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14 Dec 2012, 8:37 am

Dpends.
I have a medium form of AS; I have troubles understanding facial expressions/body language, I visibily lack empathy, I cannot socialize even with people I consider nice, I have meltdowns that can be particularly violents and shutdowns that can last even for a whole day. I have troubles doing some things without help, and I have troubles remaning focused on things I'm not interested in. That's a disability.
But if you have a milder form, you don't have troubles with non-verbal communication, you can show empathy, and you don't have particularly violent meltdowns or shutdowns, then it can be considered a difference.


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14 Dec 2012, 9:57 am

It's just a difference. False alarm everybody. We can all go home now. Life is good. Nothing to talk about now.


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14 Dec 2012, 10:05 am

Since AS can be caused by brain injury/toxins/or impact (and possibly always is), I'd say it's a disability. But it's also unique in that it has some positive attributes. Damage to the right brain in the form of Aspergers/ASD can cause exceptional strengths to develop in other parts, which probably wouldn't exist had that person not been harmed.

So it's both. Depending on your abilities, the severity of your social impairment, and your field, it might be a net positive. Then it's hard to call it a disability.



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14 Dec 2012, 10:09 am

IMO they mean the same thing...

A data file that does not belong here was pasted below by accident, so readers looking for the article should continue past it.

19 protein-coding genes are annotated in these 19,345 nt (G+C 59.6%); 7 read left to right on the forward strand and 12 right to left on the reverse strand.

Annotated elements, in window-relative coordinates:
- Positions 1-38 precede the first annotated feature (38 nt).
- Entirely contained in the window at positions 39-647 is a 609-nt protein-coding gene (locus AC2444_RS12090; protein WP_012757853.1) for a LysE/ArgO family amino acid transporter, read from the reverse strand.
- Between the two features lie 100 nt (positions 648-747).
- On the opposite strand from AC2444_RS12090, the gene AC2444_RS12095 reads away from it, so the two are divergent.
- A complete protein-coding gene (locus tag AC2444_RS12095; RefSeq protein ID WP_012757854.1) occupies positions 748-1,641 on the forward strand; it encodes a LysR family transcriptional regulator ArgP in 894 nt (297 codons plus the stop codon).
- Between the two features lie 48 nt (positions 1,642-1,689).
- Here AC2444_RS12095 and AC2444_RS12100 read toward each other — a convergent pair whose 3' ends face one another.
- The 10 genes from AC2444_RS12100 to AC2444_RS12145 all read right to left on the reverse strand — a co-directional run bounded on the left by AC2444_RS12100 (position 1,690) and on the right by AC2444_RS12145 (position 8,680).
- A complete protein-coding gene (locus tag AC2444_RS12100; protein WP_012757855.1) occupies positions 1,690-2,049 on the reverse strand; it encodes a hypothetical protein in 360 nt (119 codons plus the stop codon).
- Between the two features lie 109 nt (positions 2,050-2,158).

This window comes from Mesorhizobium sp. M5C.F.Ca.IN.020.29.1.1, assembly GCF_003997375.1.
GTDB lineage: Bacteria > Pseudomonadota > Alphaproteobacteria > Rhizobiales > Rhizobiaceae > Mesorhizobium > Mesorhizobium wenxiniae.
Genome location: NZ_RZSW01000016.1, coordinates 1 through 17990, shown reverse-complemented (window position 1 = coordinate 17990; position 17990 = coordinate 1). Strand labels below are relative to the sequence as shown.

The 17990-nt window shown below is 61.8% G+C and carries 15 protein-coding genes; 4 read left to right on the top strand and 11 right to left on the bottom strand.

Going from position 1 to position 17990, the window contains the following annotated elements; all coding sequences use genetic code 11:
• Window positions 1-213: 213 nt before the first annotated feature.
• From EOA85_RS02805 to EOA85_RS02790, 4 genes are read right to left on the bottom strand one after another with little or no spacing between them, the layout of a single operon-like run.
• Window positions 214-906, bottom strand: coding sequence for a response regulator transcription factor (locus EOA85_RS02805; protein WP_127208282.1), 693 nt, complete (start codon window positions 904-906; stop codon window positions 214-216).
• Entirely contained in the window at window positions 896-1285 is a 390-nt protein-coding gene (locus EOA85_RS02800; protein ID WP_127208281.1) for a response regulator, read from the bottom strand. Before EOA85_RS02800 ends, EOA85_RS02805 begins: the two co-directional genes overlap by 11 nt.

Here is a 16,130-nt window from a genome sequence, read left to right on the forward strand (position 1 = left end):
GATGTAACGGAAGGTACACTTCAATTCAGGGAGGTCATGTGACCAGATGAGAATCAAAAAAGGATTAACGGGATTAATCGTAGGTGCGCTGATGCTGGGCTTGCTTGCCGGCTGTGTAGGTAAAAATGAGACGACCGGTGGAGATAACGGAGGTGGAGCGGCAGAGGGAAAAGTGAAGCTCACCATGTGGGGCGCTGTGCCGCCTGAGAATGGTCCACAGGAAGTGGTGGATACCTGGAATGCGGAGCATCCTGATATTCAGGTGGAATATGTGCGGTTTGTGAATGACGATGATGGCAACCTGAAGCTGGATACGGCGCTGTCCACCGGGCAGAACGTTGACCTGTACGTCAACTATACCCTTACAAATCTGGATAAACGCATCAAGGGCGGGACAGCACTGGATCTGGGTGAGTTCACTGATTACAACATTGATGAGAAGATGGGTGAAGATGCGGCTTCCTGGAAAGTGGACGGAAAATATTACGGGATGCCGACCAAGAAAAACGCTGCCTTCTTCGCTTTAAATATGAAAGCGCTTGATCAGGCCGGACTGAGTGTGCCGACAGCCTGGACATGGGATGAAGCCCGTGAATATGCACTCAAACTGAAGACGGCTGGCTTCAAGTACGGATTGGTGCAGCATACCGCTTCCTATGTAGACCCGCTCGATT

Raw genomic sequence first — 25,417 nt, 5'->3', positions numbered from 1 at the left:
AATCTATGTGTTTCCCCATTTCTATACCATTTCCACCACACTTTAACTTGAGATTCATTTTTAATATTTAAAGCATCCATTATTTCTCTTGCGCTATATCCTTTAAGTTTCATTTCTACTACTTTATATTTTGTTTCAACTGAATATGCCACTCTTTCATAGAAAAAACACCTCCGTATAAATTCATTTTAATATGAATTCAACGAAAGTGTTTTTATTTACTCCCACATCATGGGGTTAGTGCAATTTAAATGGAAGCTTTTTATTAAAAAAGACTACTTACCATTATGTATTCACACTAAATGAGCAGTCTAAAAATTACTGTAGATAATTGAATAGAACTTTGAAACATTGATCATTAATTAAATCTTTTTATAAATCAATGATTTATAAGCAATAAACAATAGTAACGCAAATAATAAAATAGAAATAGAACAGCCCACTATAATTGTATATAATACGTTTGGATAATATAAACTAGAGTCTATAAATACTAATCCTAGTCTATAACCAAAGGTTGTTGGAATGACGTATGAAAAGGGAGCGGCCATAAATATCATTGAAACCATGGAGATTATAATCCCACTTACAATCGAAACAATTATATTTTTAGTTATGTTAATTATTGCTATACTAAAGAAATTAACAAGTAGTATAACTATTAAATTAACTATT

"Asperger's Disorder" is like "Attention Deficit Hyperactivity Disorder". Any ways of thinking or behaving that are different from the norm can be called a disorder just because it's different... Of course, only if they are not being eccentric and behaving differently on purpose.



Last edited by deltafunction on 14 Dec 2012, 10:12 am, edited 1 time in total.

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14 Dec 2012, 10:11 am

Difference; while I've had some difficulties it has given me great talents in my passions.


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14 Dec 2012, 10:26 am

I thought of something: Let's look at the exact opposite of Aspergers. Is dyslexia a disorder or a difference?

Hard to say. When you can't read or read well, your life sucks. On the other hand, this disability causes many people to develop a high-level of street smarts, social skills, and practical analytical thinking that makes them successful in business.

It seems like dyslexics are overrepresented among billionaires and entrepreneurs, just as aspies are overrepresented among scientists and academics. So is dyslexia a difference or a disability? Arguably, it's less debilitating than Aspergers, given what Western culture values.



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14 Dec 2012, 10:43 am

It is a disorder, one that is undesirable, and not one that should be so easily embraced.



deltafunction
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14 Dec 2012, 11:19 am

Yeah I think the only debate comes from attaching a connotation to the word "disorder" when it just means a deviance from the norm...



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14 Dec 2012, 12:21 pm

It becomes a disorder when it impacts your life negativity.

We all know people who are quirky but otherwise successful. They might have mild AS or Broad Aspgerian Phenotype, but if it's not impacting their lives, it's not a disorder really.

If you are living on social assistance because you can't hold down a job because you can't navigate the social scene, or if you can't leave your house because of meltdowns, it is a disorder, rather you want to admit it or not. It is negatively impacting your life.